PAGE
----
In an observational study of stepping down asthma treatment in a guideline based pediatric asthma management program, season of step-down (not stepping down during fall season) was the strongest predictor of successful step-down.3 Another study found a summer decline in both inhaled corticosteroid and short acting bronchodilator refills in children, which suggests that patients and their families self select to reduce asthma drugs during periods when the risk of exacerbation is lower.35 A study of a large claims database also found that time to failure of step-down was shortest during the fall season.34 We did not identify any controlled, prospective trials examining the timing of seasonal step-down. The evidence for seasonal step-down of asthma drugs is insufficient. Although not directly applicable, clinicians may consider the data from studies of step-down from scheduled to on-demand regimens informative,9 as discussed in a previous section in this review. Clinicians may consider offering an on-demand regimen during low risk seasons and suggest a scheduled approach to treatment during high risk seasons.
Discontinuation of inhaled corticosteroids
A systematic review and meta-analysis of seven trials and 1040 patients assessed the evidence for discontinuing low doses of inhaled corticosteroid.12 The relative risk of asthma exacerbation for patients stopping inhaled corticosteroid compared with those continuing was 2.35 (1.88 to 2.92). Therefore, clinicians should be cautious before completely discontinuing inhaled corticosteroid. Additional data suggest that caution should be used when stopping inhaled corticosteroids, even after the three months of asthma stability suggested in guidelines have elapsed. Observational data suggest that longer periods of asthma stability before stepping down predict a greater likelihood of successful step-down (n=26 292; risk of asthma exacerbation with at least 12 months of stability before stepping down 21% compared with 44% if four months or less).34
Despite the evidence and concerns regarding discontinuation of inhaled corticosteroid, many patients who discontinue inhaled corticosteroid do so through lack of adherence to recommended therapy.244 The evidence for an increased risk of asthma exacerbations after discontinuing inhaled corticosteroid is based on a systematic review of multiple trials, and clinicians should therefore proactively discuss the possible harms of discontinuing inhaled corticosteroid (absolute risk of asthma exacerbation 0.38 for stopping inhaled corticosteroid and 0.16 for continuing the same dose over a six month period; number needed to harm=5) and acknowledge the potential benefits (lower costs and fewer potential adverse effects). Another compelling reason to consider stepping down inhaled corticosteroid is for diagnostic clarity. Recent data indicate that up to 30% of patients with asthma may be misdiagnosed.83848586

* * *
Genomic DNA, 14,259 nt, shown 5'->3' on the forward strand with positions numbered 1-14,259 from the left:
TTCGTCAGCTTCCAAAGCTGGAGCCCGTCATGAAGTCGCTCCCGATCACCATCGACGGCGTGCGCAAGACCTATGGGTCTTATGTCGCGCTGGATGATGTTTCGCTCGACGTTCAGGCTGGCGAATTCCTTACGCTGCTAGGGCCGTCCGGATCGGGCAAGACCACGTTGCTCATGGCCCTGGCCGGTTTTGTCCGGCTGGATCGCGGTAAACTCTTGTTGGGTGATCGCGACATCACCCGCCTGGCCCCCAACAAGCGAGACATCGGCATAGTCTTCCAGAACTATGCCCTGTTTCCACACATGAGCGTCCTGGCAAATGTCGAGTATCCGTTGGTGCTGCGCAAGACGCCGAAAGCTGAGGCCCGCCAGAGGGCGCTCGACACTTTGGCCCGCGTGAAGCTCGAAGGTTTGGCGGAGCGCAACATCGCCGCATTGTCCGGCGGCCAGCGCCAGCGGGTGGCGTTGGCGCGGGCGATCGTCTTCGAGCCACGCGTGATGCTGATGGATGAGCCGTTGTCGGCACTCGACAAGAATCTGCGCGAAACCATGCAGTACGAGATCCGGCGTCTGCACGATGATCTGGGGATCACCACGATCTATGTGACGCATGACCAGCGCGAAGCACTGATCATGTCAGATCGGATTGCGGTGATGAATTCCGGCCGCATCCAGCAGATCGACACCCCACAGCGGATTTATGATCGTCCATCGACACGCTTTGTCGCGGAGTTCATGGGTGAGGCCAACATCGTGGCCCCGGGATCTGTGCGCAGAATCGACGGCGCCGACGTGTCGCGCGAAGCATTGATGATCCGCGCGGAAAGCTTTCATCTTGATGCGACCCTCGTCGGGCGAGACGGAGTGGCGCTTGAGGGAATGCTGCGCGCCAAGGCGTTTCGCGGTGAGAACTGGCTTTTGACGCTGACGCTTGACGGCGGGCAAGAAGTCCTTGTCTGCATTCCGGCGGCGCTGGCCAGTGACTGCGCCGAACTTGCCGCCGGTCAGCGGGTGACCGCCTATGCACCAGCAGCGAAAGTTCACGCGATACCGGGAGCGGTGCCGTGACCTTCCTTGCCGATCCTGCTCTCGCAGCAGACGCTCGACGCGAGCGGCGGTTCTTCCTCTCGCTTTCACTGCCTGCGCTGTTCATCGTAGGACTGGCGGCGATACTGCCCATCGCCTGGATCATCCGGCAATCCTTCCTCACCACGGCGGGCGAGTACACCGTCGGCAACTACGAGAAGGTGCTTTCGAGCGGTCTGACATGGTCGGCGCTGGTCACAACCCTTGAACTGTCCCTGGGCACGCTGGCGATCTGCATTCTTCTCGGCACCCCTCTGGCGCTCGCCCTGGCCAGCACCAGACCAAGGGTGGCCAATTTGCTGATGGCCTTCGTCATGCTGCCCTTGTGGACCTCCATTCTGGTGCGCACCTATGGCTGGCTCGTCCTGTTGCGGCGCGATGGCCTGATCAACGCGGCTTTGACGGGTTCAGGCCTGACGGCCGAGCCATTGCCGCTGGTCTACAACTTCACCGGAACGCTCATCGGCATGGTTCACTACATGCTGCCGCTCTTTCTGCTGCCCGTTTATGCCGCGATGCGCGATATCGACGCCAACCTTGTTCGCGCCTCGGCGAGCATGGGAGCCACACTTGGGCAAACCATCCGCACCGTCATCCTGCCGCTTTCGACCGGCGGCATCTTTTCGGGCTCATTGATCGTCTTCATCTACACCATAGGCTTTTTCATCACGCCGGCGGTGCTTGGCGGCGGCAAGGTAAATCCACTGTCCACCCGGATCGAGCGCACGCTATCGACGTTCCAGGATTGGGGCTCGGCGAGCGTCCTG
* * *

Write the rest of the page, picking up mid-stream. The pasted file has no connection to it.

Discontinuation of LTRAs
We did not identify any systematic reviews on the risk of exacerbation following discontinuation of LTRAs. We identified three studies (one RCT and two observational studies) pertinent to this question in our search.363738 These studies all measured fractional exhaled nitric oxide as a measure of asthma activity and found that following discontinuation of the LTRA, exhaled nitric oxide increased, which suggests that asthma activity is increased. The effect of discontinuation on exacerbations is unclear, although one study indicated a reduction in lung function after discontinuation.36 Although one of these studies was a randomized trial,36 the data from it are from a comparison not related to randomization, so all data come from small observational studies; the total population studied was 58 children.363738 In patients with controlled asthma who are taking only LTRAs, insufficient data exist to guide step-down. Step-down may be considered, as patients may do it anyway through non-adherence244; however, a study of 20 patients found that two had an asthma exacerbation during montelukast washout.38 Therefore, clinicians should exercise caution during step-down and carefully monitor the patient’s status. An additional reason for discontinuation of LTRA, as with discontinuation of inhaled corticosteroid, is for diagnostic clarity when reasonable suspicion exists that asthma is an incorrect diagnosis.
Practical considerations for step-down of asthma drugs
As highlighted in the previous sections, step-down is a safe option for many patients and is recommended by current guidelines.1 Despite this guidance, stepping down is not routinely done in clinical practice.34 In this section, we will review barriers to and facilitators of step-down.
Barriers to step-down
The failure to translate guideline recommendations into practice is influenced by a variety of factors including those related to systems, clinicians, and patients. From a systems perspective, incentives are generally aligned around step-up rather than step-down of treatment.4 Additionally, healthcare systems are often fragmented, resulting in patients seeing clinicians who may not be in the same system or otherwise do not communicate well or have access to the same electronic health records. This fragmentation contributes to barriers identified by clinicians.